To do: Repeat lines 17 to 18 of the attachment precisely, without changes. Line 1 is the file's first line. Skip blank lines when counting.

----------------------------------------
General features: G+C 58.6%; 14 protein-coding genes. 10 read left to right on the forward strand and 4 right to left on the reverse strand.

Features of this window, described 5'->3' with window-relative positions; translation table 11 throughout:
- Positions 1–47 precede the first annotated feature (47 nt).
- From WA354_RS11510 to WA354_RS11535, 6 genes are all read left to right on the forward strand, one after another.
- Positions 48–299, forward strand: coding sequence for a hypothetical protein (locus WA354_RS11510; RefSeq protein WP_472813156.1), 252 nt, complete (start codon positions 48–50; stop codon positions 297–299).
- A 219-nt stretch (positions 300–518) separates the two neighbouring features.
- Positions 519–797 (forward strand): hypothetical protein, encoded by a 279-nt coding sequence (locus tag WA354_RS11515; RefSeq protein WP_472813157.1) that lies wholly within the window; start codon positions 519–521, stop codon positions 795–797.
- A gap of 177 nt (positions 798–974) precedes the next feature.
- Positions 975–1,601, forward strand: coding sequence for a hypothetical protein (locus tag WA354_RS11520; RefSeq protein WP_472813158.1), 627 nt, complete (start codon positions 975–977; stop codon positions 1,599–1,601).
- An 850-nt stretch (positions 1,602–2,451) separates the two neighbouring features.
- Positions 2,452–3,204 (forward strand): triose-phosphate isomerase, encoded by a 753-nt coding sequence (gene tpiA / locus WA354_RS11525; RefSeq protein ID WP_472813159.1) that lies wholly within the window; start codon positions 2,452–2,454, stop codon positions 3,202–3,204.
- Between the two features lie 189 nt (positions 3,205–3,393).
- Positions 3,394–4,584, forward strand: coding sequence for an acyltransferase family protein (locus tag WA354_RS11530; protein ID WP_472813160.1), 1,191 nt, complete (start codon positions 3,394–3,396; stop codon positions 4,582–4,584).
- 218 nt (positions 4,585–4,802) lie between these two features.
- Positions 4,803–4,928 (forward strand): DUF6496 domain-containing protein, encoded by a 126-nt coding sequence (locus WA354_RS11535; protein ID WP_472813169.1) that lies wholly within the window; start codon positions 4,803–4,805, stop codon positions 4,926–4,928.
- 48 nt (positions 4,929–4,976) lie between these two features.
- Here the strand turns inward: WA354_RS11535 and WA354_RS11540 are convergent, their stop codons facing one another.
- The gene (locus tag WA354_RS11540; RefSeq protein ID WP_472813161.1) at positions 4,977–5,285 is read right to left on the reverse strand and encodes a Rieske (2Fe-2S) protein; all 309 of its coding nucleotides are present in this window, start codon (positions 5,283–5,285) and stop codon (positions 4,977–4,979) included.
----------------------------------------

- Here the strand turns inward: WA354_RS11535 and WA354_RS11540 are convergent, their stop codons facing one another.
- The gene (locus tag WA354_RS11540; RefSeq protein ID WP_472813161.1) at positions 4,977–5,285 is read right to left on the reverse strand and encodes a Rieske (2Fe-2S) protein; all 309 of its coding nucleotides are present in this window, start codon (positions 5,283–5,285) and stop codon (positions 4,977–4,979) included.